|The Merry Widow's matinee cast|
Two of Philippine Ballet Theatre’s young and award winning ballerinas, Kim Abrogena and Veronica Atienza were the belles of the ball at The Merry Widow, the company’s second production of its 31st season.
Adapted from Franz Lehár’s operetta Die lustige Witwe, this comic ballet restaged by PBT’s artistic director Ronilo Jaynario, is a breath of fresh air from the usual romantic, tragic, classical ballets where the lead female role ends up dying.
So Kim and Veronica, making their principal role debuts in this production, do not die in the end. The two alternated the role of Hannah Glawari, who happens to be a widow (so it’s her husband who died off stage even before the start of the ballet). And the poor, grieving widow was thrust into the schemes of the Pontevedrian Ambassador Baron Mirko Zeta, his young wife Valencienne and French Attaché Camille, Count de Rosillon, in an attempt to make sure that her wealth will remain in financially strapped Pontevedro. And this would be made possible if she ends up marrying Count Danilo Danilovitsch, First Secretary of the Pontevedrian Embassy. In typical opera fashion, it is revealed that Count Danilo and Hannah were former lovers and what should’ve been an easy route to rekindled love has to go through complications (and an affair by Camille and Valencienne). But since this is a comedy, everything gets sorted in the end and Count Danilo and Hannah end up in each other’s arms, Baron Zeta gives Valencienne her freedom to be with Count Camille and Pontevedro is saved from financial ruin.
I’ve seen Kim dance a handful of times already and her previous roles as the Dew Drop Fairy, Odette and Nikiya paved the way for her to do a more rounded portrayal of Hannah, showing both elegance and vulnerability. Veronica, on the other hand, displayed clean technique and impeccable extension. Still only in her late teens, Veronica’s youth and that aura of innocence just made it hard for me to be fully convinced of her portrayal of Hannah. But she still remains as one of the most exciting ballerinas who burst into the scene last season and I’ve been a huge fan since then.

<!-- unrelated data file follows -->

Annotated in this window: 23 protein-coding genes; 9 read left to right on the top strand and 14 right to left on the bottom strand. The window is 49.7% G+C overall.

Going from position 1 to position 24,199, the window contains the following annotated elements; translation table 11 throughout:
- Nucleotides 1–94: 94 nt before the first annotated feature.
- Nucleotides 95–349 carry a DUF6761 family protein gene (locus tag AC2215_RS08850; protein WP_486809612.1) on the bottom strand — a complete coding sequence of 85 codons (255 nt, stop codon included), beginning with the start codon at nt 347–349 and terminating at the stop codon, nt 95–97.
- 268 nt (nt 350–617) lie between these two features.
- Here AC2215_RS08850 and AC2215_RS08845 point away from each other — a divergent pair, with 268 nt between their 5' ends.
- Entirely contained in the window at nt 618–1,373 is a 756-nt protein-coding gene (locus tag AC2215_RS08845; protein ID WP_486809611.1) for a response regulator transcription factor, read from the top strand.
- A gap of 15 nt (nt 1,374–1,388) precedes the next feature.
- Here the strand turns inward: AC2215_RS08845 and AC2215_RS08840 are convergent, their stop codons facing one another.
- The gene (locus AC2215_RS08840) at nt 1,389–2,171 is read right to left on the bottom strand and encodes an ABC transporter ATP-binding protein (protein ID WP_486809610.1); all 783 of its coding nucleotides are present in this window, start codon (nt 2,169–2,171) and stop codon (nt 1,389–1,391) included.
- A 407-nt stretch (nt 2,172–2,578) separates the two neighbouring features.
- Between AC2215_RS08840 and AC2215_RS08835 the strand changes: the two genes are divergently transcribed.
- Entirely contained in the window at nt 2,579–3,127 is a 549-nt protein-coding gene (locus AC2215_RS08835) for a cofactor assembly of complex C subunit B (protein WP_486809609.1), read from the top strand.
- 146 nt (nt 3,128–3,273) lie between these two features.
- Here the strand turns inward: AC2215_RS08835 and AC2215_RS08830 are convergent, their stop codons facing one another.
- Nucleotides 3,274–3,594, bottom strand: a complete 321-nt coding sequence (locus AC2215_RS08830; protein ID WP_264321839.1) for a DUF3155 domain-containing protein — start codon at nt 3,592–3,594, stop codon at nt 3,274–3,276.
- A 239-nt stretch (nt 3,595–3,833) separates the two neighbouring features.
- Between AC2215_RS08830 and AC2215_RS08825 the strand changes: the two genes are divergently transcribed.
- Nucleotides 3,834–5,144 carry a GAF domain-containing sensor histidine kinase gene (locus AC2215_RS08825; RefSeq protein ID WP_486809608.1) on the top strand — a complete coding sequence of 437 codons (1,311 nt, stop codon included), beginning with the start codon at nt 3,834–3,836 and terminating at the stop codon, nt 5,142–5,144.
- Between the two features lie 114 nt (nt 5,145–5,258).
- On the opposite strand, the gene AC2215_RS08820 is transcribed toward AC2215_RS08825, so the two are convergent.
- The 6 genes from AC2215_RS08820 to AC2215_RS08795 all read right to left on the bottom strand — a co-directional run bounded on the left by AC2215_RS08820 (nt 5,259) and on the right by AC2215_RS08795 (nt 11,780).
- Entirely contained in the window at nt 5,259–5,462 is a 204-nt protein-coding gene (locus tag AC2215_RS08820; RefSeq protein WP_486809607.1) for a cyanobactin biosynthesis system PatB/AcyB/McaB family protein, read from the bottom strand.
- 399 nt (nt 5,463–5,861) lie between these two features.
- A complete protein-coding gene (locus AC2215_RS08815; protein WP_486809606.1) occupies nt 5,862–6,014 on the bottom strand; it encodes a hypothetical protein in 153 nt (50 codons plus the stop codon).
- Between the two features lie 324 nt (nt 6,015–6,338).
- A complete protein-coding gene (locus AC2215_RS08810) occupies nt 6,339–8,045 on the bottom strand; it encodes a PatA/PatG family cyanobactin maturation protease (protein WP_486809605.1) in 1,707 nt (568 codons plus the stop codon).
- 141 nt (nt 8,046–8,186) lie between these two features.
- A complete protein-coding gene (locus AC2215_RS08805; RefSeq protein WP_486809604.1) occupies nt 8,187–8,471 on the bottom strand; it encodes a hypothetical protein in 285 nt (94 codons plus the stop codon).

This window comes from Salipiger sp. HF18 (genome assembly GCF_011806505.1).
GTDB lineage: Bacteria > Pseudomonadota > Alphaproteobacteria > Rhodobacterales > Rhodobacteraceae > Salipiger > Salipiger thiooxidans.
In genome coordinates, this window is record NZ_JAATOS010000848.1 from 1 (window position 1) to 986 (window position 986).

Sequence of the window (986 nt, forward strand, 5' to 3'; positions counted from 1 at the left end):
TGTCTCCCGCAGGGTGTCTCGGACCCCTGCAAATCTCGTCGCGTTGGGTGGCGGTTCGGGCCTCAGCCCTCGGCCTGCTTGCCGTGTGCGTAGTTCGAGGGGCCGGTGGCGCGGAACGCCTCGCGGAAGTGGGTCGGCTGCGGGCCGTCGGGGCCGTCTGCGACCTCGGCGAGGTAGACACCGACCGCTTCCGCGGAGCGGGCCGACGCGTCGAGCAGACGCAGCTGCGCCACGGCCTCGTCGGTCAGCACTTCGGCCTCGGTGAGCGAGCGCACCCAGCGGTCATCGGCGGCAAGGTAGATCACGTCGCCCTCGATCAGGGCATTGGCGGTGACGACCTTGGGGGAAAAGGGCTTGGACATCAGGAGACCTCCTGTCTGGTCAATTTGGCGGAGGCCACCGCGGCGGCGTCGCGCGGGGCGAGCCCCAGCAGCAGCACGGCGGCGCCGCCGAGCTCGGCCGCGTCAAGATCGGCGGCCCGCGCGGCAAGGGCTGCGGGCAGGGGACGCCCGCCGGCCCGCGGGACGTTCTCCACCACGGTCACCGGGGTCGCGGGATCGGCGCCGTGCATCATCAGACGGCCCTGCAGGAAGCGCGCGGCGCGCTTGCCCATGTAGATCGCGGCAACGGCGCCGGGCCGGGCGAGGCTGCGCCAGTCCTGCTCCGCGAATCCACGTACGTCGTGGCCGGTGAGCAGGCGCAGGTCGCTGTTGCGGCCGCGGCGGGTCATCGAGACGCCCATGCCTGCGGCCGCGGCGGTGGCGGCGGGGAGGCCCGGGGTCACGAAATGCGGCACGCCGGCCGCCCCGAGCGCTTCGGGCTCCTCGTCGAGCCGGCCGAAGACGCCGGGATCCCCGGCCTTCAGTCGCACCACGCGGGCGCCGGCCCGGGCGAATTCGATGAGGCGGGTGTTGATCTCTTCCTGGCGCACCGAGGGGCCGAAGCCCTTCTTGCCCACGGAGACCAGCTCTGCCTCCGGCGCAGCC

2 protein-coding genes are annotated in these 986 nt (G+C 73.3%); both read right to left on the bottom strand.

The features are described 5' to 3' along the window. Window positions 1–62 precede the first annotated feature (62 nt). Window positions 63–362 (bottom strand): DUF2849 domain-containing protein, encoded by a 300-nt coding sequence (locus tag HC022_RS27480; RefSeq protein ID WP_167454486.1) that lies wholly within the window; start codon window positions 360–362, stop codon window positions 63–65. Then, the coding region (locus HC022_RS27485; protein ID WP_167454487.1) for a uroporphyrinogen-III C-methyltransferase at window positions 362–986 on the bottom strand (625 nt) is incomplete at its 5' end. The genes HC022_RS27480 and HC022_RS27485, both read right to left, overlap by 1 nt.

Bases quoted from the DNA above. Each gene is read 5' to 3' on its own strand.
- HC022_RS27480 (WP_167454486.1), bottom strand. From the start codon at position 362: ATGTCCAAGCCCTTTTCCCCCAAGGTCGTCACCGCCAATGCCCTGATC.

I’ve actually had the same view about Kim some years ago, that she still felt like a girl, when I first saw her dance the role of the Dew Drop Fairy at The Nutcracker. With her Hannah, I finally saw her as a young woman who can confidently pull off principal roles.
Both Kim and Veronica had the chance to be partnered by guest danseur Martin Buczko, who danced the role of Count Danilo. The towering Martin made quite an impression with his first appearance on stage that had him turning and leaping as if he was drunk. He showed enough looseness to be in character but still in control exhibiting unconventional technique. And to see a tall, lean danseur on stage who is secure with his pirouettes and has superb extension with his high kicks was a sight to behold.
PBT veterans Lobreza Pimentel and Regina Magbitang weren’t left in the dust as both alternated the role of Valencienne. The role gave both the chance to be spunky, naughty, and flirty while still showing their signature bravura technique like doing effortless fouettés while wearing a ball gown. Another veteran, Peter San Juan danced the role of Camille with reckless abandon as if there’s no more tomorrow but still maintaining that comic timing which is second nature for him.
This production of The Merry Widow showed the formidable strength of Philippine Ballet Theatre’s lead ballerinas with the fast rising Kim and Veronica now joining the ever reliable duo Lobreza and Regina. I have no doubts that all four could dance lead roles for the company now and it’s just a matter of rotating them to give each her own share of the spotlight. The male members of the company do not have the same depth and it’s up for them to step up and be at par with their female counterparts.
The wait is on for Philippine Ballet Theatre’s third and final production of the season with the all-time favorite The Nutcracker happening this November 18-19, 2017. But right now, I need to acquaint myself to the operetta in which the ballet The Merry Widow was adapted from.